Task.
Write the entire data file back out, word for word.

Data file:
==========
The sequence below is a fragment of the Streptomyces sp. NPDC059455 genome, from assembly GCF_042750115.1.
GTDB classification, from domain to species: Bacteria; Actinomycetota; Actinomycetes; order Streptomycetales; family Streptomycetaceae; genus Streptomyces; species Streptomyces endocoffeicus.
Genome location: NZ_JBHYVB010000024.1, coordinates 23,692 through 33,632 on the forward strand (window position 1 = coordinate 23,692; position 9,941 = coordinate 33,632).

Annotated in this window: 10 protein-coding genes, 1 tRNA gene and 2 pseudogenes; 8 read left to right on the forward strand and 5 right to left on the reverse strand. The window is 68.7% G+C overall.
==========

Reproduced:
The sequence below is a fragment of the Streptomyces sp. NPDC059455 genome, from assembly GCF_042750115.1.
GTDB classification, from domain to species: Bacteria; Actinomycetota; Actinomycetes; order Streptomycetales; family Streptomycetaceae; genus Streptomyces; species Streptomyces endocoffeicus.
Genome location: NZ_JBHYVB010000024.1, coordinates 23,692 through 33,632 on the forward strand (window position 1 = coordinate 23,692; position 9,941 = coordinate 33,632).

Annotated in this window: 10 protein-coding genes, 1 tRNA gene and 2 pseudogenes; 8 read left to right on the forward strand and 5 right to left on the reverse strand. The window is 68.7% G+C overall.